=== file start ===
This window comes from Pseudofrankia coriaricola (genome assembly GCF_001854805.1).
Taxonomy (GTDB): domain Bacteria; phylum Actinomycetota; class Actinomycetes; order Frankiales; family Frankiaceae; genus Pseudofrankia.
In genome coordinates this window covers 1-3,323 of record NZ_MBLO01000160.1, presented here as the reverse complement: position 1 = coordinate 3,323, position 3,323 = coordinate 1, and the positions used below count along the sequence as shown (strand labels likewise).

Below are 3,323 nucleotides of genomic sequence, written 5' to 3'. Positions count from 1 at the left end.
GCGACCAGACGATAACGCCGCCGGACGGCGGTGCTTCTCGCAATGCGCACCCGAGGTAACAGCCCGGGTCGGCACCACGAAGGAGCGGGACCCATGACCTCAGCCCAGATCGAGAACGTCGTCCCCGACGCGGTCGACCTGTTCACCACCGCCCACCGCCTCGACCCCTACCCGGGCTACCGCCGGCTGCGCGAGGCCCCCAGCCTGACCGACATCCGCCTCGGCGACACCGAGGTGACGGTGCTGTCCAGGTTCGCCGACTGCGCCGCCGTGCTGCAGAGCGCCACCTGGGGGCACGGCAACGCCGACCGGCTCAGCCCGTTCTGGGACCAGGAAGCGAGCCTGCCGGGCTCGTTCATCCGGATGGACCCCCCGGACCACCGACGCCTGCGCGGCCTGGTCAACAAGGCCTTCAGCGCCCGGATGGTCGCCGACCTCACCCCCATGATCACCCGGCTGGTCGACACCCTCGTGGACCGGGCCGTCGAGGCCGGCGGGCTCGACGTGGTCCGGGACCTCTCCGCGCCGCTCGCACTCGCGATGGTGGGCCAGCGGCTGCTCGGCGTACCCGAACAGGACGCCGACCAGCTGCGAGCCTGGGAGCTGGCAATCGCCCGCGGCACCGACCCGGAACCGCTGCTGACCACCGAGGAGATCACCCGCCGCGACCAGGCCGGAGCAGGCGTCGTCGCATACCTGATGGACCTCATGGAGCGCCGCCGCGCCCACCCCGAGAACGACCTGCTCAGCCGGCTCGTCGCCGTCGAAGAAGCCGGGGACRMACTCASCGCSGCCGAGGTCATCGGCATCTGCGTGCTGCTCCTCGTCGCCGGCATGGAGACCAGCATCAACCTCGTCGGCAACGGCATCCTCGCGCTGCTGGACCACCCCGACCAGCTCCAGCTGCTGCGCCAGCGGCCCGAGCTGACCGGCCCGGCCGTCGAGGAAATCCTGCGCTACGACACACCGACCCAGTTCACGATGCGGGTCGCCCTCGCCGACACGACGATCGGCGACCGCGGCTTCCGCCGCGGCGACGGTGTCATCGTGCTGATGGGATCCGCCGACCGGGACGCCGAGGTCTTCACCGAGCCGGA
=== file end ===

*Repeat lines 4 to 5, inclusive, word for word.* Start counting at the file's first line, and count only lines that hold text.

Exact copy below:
Below are 3,323 nucleotides of genomic sequence, written 5' to 3'. Positions count from 1 at the left end.
GCGACCAGACGATAACGCCGCCGGACGGCGGTGCTTCTCGCAATGCGCACCCGAGGTAACAGCCCGGGTCGGCACCACGAAGGAGCGGGACCCATGACCTCAGCCCAGATCGAGAACGTCGTCCCCGACGCGGTCGACCTGTTCACCACCGCCCACCGCCTCGACCCCTACCCGGGCTACCGCCGGCTGCGCGAGGCCCCCAGCCTGACCGACATCCGCCTCGGCGACACCGAGGTGACGGTGCTGTCCAGGTTCGCCGACTGCGCCGCCGTGCTGCAGAGCGCCACCTGGGGGCACGGCAACGCCGACCGGCTCAGCCCGTTCTGGGACCAGGAAGCGAGCCTGCCGGGCTCGTTCATCCGGATGGACCCCCCGGACCACCGACGCCTGCGCGGCCTGGTCAACAAGGCCTTCAGCGCCCGGATGGTCGCCGACCTCACCCCCATGATCACCCGGCTGGTCGACACCCTCGTGGACCGGGCCGTCGAGGCCGGCGGGCTCGACGTGGTCCGGGACCTCTCCGCGCCGCTCGCACTCGCGATGGTGGGCCAGCGGCTGCTCGGCGTACCCGAACAGGACGCCGACCAGCTGCGAGCCTGGGAGCTGGCAATCGCCCGCGGCACCGACCCGGAACCGCTGCTGACCACCGAGGAGATCACCCGCCGCGACCAGGCCGGAGCAGGCGTCGTCGCATACCTGATGGACCTCATGGAGCGCCGCCGCGCCCACCCCGAGAACGACCTGCTCAGCCGGCTCGTCGCCGTCGAAGAAGCCGGGGACRMACTCASCGCSGCCGAGGTCATCGGCATCTGCGTGCTGCTCCTCGTCGCCGGCATGGAGACCAGCATCAACCTCGTCGGCAACGGCATCCTCGCGCTGCTGGACCACCCCGACCAGCTCCAGCTGCTGCGCCAGCGGCCCGAGCTGACCGGCCCGGCCGTCGAGGAAATCCTGCGCTACGACACACCGACCCAGTTCACGATGCGGGTCGCCCTCGCCGACACGACGATCGGCGACCGCGGCTTCCGCCGCGGCGACGGTGTCATCGTGCTGATGGGATCCGCCGACCGGGACGCCGAGGTCTTCACCGAGCCGGA